Follow TV Tropes


Literature / Mageworlds
aka: The Price Of The Stars

Go To

Mageworlds is a series of Space Opera novels by Debra Doyle and James D. Macdonald.

It began with a trilogy consisting of The Price of the Stars, Starpilot's Grave and By Honor Betray'd. There are also three prequel novels, a sequel novel, and several short stories.

The setting mixes in some fantastical/mystical elements, most obviously in the form of the Adepts, an order of psychic Warrior Monks, and their evil counterparts, the Mages.


This series contains examples of:

  • Bilingual Dialogue: The main non-human race, the seven-foot-tall saurians, understand human speech perfectly well but can't speak it themselves, so humans who have to deal with them learn to understand their speech and it's not uncommon for conversations to take place with each side speaking in their own language.
  • Captain Ersatz: The Price of the Stars is set a generation after an epoch-defining interstellar war, in which Beka's parents were military leaders. Beka's mother was a princess whose entire planet was destroyed by the enemy as an example to those who would resist, and her father, before he joined the fight, was a smuggler who famously did a notoriously difficult bit of navigation with record efficiency. Her father's best friends are a tall alien from a forest world whose species tend to communicate via Bilingual Dialogue, and an Adept (a psychic Warrior Monk who fights with a signature melee weapon) with a connection to her mother.
  • Advertisement:
  • Couldn't Find a Pen: In Starpilot's Grave, a Magelord is revealed to have cut the throats of those piloting the warship he was riding and used their blood to write a cryptic note to an "Adept from the Forest World" on the windscreen before emptying the craft to vacuum, swiping a scout-craft, and setting it adrift on a trajectory which would bring it to the attention of the intended recipient.
  • Elderly Immortal: The Professor in The Price of the Stars is shortish, slightly built, clean-shaven but grey haired; he is in excellent shape for the sixty-something he looks like and a superb fighter, but his bones are not up to diving into gutters and he implies that his reflexes are slowing down... then he breaks out the sorcery and admits he is far on the far side of five hundred.
  • Entertainingly Wrong: For a Black Humor version, Lieutenant Ari Rosselin-Metadi was abducted at blaster-point and made to board an armed freighter he almost instantly recognized as his father's old ship Warhammer, which was given to his sister not long before she was killed in a crash. So when the one-eyed beruffled dandy answering to Captain Portree stepped out of the cockpit, Ari rose to his full considerable height and threatened to kill the twerp unless Beka was produced alive.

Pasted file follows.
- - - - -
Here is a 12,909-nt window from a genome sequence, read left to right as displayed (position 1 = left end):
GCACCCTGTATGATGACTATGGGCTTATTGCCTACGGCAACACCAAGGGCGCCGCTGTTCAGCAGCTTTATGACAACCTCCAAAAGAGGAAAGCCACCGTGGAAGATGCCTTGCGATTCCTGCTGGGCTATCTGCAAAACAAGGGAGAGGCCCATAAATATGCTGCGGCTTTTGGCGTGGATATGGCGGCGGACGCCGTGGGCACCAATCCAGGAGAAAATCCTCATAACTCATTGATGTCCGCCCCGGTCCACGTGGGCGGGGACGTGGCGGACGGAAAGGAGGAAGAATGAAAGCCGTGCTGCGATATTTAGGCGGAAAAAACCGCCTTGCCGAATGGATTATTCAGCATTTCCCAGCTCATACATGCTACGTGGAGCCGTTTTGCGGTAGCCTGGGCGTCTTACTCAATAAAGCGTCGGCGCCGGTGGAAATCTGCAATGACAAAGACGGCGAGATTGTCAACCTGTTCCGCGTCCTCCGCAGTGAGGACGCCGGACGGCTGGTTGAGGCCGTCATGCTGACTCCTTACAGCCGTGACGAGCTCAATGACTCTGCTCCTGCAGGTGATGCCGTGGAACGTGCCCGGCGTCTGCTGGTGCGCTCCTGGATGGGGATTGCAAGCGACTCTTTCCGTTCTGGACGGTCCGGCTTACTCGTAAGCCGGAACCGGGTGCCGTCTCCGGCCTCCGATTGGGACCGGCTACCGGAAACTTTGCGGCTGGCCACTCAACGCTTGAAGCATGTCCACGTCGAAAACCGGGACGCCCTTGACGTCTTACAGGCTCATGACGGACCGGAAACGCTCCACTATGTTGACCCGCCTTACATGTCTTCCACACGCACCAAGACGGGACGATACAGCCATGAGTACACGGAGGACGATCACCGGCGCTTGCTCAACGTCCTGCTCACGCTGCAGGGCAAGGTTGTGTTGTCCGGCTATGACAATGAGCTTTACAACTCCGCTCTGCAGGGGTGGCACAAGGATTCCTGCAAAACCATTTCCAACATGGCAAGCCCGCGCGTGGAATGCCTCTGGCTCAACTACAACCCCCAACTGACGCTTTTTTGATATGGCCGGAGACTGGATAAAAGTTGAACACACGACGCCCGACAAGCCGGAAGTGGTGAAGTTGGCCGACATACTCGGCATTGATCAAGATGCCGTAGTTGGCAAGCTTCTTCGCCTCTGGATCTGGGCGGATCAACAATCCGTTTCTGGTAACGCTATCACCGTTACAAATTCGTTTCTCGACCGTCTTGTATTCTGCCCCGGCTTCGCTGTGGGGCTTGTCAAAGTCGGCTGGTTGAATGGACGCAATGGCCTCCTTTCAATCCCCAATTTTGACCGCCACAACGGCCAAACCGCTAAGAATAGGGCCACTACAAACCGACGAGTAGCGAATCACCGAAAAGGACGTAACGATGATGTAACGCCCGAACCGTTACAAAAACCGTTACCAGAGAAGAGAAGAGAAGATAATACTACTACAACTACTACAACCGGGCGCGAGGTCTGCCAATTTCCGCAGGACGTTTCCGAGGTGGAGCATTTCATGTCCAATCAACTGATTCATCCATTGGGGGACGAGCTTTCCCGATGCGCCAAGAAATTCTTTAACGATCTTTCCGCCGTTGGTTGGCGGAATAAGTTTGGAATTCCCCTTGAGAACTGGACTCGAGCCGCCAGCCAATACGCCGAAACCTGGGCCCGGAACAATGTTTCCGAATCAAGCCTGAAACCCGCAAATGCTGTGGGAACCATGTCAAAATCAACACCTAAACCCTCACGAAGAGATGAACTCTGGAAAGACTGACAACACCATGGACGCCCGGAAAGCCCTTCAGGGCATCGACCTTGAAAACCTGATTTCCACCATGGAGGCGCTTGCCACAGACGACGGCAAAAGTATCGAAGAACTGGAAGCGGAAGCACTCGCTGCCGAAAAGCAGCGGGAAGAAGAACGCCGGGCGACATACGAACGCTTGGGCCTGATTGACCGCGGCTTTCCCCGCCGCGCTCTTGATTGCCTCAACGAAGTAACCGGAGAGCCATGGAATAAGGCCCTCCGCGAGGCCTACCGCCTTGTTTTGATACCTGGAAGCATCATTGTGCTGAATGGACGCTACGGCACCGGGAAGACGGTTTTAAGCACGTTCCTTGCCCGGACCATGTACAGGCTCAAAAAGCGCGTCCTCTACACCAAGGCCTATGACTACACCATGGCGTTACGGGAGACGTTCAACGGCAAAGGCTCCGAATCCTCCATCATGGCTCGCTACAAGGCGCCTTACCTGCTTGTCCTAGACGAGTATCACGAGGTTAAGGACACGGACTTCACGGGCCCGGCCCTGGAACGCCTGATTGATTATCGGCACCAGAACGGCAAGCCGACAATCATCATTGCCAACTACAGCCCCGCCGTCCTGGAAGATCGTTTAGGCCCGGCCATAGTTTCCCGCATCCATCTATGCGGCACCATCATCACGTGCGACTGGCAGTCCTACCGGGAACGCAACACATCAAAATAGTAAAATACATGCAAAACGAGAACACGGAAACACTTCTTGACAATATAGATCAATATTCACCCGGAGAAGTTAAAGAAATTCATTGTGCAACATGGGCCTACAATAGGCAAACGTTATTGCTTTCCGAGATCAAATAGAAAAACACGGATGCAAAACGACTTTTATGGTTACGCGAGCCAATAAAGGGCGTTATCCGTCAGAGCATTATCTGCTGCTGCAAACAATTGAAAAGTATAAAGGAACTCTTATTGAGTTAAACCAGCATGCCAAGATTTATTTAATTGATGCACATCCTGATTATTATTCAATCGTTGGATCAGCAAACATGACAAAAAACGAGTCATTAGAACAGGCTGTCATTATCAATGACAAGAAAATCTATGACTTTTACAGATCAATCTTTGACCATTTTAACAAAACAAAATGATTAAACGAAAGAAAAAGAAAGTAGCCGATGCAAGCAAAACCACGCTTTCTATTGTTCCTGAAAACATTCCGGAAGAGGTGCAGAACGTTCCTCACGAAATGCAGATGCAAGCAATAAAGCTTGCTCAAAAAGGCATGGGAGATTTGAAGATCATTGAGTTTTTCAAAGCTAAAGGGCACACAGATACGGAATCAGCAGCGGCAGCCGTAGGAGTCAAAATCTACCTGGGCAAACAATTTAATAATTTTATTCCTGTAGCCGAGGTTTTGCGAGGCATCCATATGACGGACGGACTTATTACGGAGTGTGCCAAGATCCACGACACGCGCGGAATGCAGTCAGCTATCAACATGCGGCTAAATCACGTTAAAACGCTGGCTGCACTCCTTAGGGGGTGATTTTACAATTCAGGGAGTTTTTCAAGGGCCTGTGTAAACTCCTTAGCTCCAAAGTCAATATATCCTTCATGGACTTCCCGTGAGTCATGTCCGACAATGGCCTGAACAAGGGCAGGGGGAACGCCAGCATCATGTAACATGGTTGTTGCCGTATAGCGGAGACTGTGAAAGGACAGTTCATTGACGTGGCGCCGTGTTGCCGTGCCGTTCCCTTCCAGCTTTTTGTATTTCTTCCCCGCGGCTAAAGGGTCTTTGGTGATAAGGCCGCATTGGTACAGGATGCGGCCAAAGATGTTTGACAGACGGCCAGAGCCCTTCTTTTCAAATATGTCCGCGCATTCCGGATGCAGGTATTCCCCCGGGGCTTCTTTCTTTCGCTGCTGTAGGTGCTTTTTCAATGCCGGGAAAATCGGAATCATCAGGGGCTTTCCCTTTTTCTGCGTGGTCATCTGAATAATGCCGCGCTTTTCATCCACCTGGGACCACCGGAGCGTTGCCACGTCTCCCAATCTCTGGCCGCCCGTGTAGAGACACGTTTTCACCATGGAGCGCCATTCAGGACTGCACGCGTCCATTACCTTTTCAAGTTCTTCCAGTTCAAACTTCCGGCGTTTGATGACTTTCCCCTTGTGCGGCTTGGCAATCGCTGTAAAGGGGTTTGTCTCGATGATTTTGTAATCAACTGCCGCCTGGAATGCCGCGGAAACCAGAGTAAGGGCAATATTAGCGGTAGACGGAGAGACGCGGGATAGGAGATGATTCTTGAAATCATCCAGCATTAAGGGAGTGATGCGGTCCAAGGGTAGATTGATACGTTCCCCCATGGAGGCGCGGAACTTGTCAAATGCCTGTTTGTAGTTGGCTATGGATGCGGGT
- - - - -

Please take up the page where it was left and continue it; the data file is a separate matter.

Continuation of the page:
• Advertisement:
  • Eyepatch of Power: Beka Metadi assumes the identity of the roguish (and male) Tarnikep Portee, a nearly psychotic dandy with a crimson eyepatch and an oversized blaster. Tarnikep is both crazier and more of a badass that Beka.
  • Faking the Dead: Near the beginning of The Price of the Stars, Beka Rosselin-Metadi attracts the wrong sort of attention nosing about the death of her stateswoman mother and is obliged to (with the aid of an old family friend) stage a messy spaceship crash complete with organic material smeared among what was left of a malfunctioning lifepod. She then continues the investigation under a false identity.
  • Hyperspeed Escape:
    • In The Price of the Stars, while making the getaway from their rather messy kidnapping, star slingshot included to reach jump speed.
    • In Starpilot's Grave, after taking down several mageworld ships.
  • The Man Behind the Man: In The Price of the Stars, Beka's investigation of her mother's assassination goes through several rounds of discovering a man behind the man, leading to the revelation that it was ultimately initiated by the Magelords. Over the next two book it is slowly revealed who steered the Magelords into that particular act.
  • Man of Steel, Woman of Kleenex: In By Honor Betray'd, Ari Rosselin-Metadi, a giant of a man who can casually kill most humans with his bare hands, expresses concern about this trope on his wedding night. His bride Llannat Hyfid (rather athletic, but on the small side) tells him to extinguish the candle, then makes her hands glow with power as she reassures him that nothing they do that night will hurt her.
  • Mentor Occupational Hazard: In The Price of the Stars, the Professor rescues Beka Rosselin-Metadi from assassins seeking to hide the truth behind her mother's death, then assists her in creating a cover identity and tracing the conspiracy back to its source. He gets killed by a random booby trap shortly before her confrontation with the head conspirator.
  • Metaphorically True: In The Price of the Stars, the enigmatic old man that answers to 'Professor' pretty much lives on the trope. For example when the Adept Llannatt Hyfid asks him if he knew the hidden asteroid base he operates out of was Magebuilt he responds, "I did, Mistress. But that was long ago... five centuries and more," leaving those present who were not aware that he was himself a renegade Magelord and far older than he looked to draw their own conclusions.